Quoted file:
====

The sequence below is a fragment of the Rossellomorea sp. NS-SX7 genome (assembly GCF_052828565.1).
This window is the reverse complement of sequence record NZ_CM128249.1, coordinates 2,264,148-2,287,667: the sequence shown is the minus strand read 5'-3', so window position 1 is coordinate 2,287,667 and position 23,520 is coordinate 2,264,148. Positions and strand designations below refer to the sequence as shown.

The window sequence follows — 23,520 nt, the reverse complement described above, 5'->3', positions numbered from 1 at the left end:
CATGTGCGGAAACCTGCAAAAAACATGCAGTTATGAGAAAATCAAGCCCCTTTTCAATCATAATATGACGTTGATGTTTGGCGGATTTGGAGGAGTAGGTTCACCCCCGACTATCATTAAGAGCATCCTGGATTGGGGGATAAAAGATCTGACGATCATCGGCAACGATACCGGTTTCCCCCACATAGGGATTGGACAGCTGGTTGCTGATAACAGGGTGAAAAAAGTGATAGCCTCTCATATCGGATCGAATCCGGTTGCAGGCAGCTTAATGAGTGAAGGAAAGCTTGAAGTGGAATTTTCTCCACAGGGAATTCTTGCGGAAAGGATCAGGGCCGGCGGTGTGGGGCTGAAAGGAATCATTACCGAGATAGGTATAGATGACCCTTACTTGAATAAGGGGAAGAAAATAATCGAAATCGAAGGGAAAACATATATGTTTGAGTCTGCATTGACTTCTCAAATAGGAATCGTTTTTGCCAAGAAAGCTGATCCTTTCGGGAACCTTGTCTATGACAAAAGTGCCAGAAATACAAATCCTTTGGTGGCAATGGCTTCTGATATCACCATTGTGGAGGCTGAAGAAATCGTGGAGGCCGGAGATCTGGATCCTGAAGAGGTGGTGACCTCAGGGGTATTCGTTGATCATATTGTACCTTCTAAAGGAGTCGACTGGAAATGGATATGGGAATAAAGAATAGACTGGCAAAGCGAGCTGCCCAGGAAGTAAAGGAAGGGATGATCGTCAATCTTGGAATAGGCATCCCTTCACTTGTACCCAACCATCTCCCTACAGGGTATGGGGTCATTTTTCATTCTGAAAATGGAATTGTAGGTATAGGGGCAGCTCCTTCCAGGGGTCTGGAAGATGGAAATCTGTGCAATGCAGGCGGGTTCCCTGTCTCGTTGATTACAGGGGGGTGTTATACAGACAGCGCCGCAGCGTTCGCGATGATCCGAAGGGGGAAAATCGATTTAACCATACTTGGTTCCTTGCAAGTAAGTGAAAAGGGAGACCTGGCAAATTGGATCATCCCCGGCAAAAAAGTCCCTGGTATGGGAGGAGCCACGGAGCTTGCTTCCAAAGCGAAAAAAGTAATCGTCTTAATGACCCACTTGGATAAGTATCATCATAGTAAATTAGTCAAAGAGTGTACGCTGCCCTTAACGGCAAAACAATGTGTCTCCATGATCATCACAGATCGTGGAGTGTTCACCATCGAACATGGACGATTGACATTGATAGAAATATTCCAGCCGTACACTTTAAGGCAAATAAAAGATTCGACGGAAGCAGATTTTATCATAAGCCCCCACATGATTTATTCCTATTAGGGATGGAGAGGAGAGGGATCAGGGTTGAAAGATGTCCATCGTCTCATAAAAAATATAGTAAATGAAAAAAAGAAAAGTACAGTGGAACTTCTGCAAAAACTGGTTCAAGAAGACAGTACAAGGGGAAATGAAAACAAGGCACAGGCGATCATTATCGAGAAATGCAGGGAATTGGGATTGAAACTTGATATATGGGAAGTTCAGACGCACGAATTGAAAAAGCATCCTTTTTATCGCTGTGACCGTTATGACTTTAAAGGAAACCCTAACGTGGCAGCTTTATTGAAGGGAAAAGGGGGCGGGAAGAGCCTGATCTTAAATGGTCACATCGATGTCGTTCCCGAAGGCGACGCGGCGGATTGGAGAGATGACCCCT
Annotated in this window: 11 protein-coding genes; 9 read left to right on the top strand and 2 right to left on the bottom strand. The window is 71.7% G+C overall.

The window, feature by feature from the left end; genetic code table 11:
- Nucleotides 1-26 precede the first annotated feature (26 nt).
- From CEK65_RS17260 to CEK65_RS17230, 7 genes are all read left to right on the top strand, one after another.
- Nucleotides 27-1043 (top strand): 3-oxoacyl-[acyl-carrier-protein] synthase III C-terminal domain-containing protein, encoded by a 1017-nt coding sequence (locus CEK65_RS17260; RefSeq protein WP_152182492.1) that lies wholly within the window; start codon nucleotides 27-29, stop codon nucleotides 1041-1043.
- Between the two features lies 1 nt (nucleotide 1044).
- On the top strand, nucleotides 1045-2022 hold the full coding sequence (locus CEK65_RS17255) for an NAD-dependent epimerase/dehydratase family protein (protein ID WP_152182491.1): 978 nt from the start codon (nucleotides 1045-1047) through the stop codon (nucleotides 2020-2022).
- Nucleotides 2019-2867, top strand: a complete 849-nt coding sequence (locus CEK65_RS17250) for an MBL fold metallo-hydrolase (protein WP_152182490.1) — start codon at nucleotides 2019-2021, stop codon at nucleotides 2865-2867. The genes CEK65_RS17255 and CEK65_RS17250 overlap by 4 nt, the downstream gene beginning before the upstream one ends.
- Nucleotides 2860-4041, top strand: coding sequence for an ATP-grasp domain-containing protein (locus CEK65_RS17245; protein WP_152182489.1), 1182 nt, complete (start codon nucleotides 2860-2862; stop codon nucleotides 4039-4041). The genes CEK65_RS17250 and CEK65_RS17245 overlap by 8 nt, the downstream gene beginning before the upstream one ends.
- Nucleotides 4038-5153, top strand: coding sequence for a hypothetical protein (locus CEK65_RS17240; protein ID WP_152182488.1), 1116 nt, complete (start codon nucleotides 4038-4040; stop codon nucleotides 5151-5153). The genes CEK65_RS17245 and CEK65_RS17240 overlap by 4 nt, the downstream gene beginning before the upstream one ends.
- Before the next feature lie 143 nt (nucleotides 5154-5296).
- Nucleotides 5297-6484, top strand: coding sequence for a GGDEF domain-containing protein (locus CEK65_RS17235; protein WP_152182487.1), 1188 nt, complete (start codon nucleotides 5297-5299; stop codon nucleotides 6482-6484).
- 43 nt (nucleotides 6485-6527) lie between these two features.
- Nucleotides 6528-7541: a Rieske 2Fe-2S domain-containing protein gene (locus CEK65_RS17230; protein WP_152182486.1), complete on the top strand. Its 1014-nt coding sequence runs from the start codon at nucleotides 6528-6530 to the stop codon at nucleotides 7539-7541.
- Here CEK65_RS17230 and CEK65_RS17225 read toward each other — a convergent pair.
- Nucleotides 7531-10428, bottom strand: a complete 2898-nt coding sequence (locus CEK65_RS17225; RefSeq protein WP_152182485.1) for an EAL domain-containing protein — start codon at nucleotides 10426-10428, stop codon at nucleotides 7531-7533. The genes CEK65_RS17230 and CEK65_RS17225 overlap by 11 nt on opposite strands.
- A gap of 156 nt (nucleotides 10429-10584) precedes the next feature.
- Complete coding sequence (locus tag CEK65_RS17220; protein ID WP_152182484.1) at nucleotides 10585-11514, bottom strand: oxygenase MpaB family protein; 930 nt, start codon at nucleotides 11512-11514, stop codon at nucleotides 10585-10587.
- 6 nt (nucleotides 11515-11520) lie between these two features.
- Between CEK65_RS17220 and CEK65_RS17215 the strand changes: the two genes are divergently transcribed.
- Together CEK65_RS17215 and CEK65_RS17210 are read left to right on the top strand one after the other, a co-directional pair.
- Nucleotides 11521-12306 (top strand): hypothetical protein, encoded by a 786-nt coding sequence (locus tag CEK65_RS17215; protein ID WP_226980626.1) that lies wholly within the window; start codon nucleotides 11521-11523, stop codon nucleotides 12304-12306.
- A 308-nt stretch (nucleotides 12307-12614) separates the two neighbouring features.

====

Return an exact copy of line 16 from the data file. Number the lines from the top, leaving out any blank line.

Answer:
- Nucleotides 5297-6484, top strand: coding sequence for a GGDEF domain-containing protein (locus CEK65_RS17235; protein WP_152182487.1), 1188 nt, complete (start codon nucleotides 5297-5299; stop codon nucleotides 6482-6484).